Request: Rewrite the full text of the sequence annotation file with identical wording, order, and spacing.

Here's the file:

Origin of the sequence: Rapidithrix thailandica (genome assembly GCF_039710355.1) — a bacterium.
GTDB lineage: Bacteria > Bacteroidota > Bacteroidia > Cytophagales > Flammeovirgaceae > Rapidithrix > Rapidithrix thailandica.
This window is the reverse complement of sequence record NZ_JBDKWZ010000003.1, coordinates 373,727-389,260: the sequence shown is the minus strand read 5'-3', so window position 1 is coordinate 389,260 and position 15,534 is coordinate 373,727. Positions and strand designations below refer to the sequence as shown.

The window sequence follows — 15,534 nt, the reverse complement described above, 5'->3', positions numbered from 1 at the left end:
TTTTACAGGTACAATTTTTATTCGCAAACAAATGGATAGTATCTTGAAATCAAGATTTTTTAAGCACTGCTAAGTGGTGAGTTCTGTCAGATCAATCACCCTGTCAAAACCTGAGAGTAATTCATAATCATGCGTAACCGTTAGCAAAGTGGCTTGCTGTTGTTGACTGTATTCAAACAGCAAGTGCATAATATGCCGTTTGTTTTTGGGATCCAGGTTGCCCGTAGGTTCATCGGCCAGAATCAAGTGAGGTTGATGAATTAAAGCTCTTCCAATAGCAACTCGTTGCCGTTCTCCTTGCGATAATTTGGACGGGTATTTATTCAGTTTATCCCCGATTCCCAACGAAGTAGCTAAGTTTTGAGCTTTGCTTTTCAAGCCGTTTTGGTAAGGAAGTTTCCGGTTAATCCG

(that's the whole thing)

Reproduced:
Origin of the sequence: Rapidithrix thailandica (genome assembly GCF_039710355.1) — a bacterium.
GTDB lineage: Bacteria > Bacteroidota > Bacteroidia > Cytophagales > Flammeovirgaceae > Rapidithrix > Rapidithrix thailandica.
This window is the reverse complement of sequence record NZ_JBDKWZ010000003.1, coordinates 373,727-389,260: the sequence shown is the minus strand read 5'-3', so window position 1 is coordinate 389,260 and position 15,534 is coordinate 373,727. Positions and strand designations below refer to the sequence as shown.

The window sequence follows — 15,534 nt, the reverse complement described above, 5'->3', positions numbered from 1 at the left end:
TTTTACAGGTACAATTTTTATTCGCAAACAAATGGATAGTATCTTGAAATCAAGATTTTTTAAGCACTGCTAAGTGGTGAGTTCTGTCAGATCAATCACCCTGTCAAAACCTGAGAGTAATTCATAATCATGCGTAACCGTTAGCAAAGTGGCTTGCTGTTGTTGACTGTATTCAAACAGCAAGTGCATAATATGCCGTTTGTTTTTGGGATCCAGGTTGCCCGTAGGTTCATCGGCCAGAATCAAGTGAGGTTGATGAATTAAAGCTCTTCCAATAGCAACTCGTTGCCGTTCTCCTTGCGATAATTTGGACGGGTATTTATTCAGTTTATCCCCGATTCCCAACGAAGTAGCTAAGTTTTGAGCTTTGCTTTTCAAGCCGTTTTGGTAAGGAAGTTTCCGGTTAATCCG